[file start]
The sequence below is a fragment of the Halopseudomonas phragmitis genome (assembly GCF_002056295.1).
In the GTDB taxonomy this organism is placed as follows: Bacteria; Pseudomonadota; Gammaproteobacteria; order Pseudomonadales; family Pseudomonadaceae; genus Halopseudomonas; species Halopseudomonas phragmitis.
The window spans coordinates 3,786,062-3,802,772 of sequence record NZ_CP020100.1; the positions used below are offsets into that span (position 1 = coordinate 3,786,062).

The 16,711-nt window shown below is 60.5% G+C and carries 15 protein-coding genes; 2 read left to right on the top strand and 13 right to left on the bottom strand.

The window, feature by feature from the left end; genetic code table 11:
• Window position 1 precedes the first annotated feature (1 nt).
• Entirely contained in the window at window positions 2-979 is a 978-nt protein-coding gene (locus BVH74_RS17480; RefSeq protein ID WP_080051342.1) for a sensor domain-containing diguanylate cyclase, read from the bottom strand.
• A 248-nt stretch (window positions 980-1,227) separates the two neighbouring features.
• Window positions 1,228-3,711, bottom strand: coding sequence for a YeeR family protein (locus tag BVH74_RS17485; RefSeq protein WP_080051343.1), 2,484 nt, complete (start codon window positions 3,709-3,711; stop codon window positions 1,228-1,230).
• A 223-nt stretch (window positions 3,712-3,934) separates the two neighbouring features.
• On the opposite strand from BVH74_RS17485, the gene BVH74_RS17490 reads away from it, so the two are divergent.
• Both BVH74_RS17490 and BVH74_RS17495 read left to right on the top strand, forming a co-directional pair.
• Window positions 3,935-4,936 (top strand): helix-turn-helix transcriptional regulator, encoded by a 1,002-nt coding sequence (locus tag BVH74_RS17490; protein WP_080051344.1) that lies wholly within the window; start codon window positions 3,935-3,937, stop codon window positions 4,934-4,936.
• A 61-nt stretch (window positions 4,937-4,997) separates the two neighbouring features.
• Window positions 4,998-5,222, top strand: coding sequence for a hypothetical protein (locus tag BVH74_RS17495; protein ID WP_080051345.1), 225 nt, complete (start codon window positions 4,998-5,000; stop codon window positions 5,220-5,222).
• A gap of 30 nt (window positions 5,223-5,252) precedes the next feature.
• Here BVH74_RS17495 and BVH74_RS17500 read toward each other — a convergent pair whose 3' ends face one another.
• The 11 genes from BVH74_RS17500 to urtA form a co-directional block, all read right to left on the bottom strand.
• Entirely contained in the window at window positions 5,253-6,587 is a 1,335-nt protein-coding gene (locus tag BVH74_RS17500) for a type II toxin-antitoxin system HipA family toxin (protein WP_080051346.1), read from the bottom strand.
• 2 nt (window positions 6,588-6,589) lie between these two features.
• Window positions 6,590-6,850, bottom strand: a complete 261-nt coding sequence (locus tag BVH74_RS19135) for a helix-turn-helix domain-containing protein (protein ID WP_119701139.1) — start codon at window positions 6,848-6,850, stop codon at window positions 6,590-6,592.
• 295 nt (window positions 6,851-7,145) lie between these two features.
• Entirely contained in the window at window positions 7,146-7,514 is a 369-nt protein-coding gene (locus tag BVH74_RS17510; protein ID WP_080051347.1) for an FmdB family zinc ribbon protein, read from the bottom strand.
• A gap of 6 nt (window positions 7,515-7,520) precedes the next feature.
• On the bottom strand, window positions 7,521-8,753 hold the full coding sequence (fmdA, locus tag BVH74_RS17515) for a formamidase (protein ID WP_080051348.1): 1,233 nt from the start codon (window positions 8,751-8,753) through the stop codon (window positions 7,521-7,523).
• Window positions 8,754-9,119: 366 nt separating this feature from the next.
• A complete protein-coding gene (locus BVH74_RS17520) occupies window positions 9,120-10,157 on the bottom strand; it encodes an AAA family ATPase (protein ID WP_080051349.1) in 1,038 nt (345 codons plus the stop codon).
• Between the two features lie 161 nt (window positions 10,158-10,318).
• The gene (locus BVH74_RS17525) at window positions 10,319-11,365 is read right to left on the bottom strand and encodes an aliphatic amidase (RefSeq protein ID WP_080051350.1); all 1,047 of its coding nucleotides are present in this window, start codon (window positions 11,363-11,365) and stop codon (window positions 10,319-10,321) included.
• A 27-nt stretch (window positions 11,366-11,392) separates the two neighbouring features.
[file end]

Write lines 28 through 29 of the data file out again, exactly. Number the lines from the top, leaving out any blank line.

• Between the two features lie 161 nt (window positions 10,158-10,318).
• The gene (locus BVH74_RS17525) at window positions 10,319-11,365 is read right to left on the bottom strand and encodes an aliphatic amidase (RefSeq protein ID WP_080051350.1); all 1,047 of its coding nucleotides are present in this window, start codon (window positions 11,363-11,365) and stop codon (window positions 10,319-10,321) included.